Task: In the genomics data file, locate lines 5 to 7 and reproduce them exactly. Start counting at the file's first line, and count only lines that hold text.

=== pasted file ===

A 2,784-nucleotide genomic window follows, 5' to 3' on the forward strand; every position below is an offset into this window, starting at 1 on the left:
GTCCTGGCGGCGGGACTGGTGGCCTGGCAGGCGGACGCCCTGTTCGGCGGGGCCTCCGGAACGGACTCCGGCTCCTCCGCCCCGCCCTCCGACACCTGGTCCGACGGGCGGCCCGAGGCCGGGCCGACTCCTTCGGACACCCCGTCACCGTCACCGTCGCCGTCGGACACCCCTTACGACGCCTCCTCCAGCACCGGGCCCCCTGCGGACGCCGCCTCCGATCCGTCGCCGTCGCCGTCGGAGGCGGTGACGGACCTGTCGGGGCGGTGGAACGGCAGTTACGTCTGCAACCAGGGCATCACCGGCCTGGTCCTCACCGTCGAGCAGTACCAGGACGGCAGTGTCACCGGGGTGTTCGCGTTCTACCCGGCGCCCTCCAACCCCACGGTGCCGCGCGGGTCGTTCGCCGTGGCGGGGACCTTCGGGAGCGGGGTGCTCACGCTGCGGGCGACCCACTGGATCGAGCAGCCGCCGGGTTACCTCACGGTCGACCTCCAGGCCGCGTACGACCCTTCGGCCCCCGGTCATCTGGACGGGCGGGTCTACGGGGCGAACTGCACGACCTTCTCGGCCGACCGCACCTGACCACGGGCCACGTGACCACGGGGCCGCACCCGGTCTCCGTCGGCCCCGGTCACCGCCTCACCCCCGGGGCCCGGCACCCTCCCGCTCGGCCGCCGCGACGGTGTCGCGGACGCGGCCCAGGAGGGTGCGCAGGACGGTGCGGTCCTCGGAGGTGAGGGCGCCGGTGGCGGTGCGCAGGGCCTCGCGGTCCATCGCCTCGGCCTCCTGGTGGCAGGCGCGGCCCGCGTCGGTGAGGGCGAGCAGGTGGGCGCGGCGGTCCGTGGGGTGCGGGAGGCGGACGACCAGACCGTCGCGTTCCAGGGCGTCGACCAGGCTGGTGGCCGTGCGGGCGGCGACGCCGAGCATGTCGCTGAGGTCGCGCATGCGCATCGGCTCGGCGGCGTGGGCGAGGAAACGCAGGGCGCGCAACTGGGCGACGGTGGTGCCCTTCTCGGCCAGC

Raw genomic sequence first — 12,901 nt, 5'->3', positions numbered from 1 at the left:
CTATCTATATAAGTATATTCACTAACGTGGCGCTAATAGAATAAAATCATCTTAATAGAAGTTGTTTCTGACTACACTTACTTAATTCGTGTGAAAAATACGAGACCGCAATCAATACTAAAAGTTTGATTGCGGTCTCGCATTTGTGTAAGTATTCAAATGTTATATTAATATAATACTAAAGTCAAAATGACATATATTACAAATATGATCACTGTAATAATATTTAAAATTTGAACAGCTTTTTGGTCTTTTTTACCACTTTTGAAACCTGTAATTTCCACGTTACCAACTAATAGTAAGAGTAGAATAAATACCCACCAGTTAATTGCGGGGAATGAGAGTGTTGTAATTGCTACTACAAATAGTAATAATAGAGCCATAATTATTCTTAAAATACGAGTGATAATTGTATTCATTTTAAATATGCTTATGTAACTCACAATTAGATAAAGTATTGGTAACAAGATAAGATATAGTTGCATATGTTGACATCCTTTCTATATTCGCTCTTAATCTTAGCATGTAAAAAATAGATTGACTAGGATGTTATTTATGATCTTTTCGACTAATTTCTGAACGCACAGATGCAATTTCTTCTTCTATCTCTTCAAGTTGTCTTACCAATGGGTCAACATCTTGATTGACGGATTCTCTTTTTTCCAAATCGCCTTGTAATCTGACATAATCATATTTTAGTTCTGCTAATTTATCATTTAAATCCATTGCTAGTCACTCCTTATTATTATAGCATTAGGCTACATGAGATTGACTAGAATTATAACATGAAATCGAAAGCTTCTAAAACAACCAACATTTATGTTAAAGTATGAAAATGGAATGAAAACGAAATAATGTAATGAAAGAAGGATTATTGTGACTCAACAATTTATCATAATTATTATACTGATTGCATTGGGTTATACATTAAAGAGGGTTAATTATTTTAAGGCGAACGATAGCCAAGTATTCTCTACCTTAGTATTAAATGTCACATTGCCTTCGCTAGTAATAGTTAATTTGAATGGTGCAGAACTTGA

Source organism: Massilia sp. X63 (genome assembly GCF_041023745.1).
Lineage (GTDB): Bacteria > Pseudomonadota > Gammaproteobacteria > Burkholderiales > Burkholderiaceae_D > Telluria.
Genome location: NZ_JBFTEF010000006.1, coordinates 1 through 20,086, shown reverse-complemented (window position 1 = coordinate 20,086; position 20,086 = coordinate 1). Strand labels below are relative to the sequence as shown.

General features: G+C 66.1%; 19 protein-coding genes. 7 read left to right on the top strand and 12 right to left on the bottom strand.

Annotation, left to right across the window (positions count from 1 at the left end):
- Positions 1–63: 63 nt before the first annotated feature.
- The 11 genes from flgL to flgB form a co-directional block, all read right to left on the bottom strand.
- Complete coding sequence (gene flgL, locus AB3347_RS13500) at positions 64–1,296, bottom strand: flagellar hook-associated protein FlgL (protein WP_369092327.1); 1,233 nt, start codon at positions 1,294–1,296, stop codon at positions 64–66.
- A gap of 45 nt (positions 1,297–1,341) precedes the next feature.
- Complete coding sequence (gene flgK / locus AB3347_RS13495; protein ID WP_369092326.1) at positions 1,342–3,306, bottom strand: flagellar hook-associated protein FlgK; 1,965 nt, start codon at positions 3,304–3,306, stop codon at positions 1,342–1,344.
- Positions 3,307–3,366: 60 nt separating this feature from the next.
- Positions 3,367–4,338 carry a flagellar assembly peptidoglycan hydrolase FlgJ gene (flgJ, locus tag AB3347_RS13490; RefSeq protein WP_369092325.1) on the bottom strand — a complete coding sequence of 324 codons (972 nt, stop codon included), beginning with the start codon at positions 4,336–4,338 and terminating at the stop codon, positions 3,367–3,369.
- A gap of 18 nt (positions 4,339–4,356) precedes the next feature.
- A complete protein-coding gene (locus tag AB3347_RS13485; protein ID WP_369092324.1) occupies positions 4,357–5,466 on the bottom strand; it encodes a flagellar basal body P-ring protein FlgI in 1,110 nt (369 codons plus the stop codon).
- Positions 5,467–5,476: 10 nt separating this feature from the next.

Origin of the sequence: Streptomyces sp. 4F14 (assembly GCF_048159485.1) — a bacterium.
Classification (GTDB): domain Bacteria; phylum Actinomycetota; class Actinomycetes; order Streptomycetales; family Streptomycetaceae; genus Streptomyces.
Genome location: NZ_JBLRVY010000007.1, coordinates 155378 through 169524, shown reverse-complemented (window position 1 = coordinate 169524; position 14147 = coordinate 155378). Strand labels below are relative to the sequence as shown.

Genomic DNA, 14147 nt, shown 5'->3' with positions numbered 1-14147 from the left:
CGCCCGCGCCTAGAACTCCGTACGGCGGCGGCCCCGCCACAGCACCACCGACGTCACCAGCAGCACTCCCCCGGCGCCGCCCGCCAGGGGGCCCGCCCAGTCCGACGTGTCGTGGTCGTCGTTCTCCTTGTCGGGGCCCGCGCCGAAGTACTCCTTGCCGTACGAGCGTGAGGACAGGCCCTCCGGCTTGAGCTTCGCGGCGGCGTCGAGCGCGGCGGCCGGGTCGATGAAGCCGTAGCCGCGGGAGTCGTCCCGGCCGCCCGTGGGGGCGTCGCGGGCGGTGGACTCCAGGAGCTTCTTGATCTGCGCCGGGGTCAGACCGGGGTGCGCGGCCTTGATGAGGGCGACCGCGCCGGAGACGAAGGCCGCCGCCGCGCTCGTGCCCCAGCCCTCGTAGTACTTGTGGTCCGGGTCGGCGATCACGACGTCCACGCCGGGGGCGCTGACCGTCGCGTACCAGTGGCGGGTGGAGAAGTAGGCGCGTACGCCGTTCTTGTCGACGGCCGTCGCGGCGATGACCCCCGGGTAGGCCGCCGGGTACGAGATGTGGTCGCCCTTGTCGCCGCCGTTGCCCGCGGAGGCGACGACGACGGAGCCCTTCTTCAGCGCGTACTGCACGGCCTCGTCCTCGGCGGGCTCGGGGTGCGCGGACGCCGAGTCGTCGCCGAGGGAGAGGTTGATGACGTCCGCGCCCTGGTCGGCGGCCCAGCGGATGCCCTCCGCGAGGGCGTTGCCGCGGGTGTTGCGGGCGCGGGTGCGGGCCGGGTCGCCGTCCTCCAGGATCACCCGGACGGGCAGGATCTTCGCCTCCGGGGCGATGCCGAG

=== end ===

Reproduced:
Source organism: Massilia sp. X63 (genome assembly GCF_041023745.1).
Lineage (GTDB): Bacteria > Pseudomonadota > Gammaproteobacteria > Burkholderiales > Burkholderiaceae_D > Telluria.
Genome location: NZ_JBFTEF010000006.1, coordinates 1 through 20,086, shown reverse-complemented (window position 1 = coordinate 20,086; position 20,086 = coordinate 1). Strand labels below are relative to the sequence as shown.